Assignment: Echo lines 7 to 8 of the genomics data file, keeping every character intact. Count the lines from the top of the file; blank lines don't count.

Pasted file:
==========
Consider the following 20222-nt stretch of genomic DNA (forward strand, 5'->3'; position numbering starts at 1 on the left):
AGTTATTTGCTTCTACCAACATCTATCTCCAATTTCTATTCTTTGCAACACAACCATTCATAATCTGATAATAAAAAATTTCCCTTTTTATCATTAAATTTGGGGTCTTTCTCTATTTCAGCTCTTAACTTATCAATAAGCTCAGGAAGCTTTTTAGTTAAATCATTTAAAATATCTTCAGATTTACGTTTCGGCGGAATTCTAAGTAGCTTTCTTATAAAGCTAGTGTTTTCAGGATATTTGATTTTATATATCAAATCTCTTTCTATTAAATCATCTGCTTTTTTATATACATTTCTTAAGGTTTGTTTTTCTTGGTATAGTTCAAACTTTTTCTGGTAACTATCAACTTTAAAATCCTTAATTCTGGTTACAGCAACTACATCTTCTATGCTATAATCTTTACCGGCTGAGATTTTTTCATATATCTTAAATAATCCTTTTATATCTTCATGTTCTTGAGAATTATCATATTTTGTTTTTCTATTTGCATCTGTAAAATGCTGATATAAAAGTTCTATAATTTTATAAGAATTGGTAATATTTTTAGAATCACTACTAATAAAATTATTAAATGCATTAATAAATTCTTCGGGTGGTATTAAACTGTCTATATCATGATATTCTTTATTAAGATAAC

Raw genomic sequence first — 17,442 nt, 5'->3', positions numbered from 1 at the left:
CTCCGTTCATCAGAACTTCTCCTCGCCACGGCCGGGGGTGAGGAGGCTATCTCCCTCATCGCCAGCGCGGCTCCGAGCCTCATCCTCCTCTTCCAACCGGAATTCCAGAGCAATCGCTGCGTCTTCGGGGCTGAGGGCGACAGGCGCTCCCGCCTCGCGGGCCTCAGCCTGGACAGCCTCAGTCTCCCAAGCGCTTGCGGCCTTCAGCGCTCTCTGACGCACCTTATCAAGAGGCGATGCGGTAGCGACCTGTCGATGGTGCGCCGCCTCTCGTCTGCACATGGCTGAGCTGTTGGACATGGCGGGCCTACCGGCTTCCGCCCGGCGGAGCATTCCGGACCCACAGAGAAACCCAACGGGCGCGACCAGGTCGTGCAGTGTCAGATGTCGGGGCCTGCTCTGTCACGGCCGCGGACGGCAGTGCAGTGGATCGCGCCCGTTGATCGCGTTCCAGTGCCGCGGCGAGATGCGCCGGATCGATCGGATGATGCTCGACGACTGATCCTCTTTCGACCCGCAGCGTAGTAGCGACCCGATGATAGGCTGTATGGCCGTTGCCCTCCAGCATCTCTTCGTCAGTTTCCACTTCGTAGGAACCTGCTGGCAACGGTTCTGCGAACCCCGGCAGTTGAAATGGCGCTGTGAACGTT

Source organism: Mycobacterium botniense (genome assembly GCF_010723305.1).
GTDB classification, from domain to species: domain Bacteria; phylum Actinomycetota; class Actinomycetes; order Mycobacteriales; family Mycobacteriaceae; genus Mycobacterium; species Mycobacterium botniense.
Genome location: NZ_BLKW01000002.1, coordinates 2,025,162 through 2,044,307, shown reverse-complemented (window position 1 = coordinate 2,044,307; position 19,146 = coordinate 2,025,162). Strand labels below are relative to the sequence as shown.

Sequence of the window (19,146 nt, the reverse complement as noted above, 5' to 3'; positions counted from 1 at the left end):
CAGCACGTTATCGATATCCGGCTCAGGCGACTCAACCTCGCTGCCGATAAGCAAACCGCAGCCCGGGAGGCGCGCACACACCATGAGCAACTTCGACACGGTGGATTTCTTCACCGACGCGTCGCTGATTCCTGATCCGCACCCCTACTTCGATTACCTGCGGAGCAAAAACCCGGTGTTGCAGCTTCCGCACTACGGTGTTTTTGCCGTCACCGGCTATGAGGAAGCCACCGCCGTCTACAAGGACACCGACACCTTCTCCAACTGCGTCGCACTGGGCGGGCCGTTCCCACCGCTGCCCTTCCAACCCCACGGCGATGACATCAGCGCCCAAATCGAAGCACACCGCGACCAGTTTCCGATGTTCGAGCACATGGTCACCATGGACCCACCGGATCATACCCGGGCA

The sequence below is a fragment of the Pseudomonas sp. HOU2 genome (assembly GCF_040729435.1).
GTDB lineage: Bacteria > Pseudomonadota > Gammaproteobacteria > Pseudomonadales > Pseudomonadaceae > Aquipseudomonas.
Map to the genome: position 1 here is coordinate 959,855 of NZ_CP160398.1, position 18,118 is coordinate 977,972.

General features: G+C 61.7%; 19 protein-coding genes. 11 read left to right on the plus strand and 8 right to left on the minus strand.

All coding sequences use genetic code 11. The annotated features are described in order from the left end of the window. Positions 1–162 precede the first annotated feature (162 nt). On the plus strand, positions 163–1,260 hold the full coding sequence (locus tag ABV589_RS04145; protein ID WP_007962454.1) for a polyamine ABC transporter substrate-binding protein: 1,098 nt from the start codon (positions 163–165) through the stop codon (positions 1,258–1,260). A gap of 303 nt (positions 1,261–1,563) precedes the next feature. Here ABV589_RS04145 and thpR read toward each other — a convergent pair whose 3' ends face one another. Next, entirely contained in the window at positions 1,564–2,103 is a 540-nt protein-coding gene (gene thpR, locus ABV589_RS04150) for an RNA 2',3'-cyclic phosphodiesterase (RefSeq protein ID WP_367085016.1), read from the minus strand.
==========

Genome location: NZ_BLKW01000002.1, coordinates 2,025,162 through 2,044,307, shown reverse-complemented (window position 1 = coordinate 2,044,307; position 19,146 = coordinate 2,025,162). Strand labels below are relative to the sequence as shown.

Sequence of the window (19,146 nt, the reverse complement as noted above, 5' to 3'; positions counted from 1 at the left end):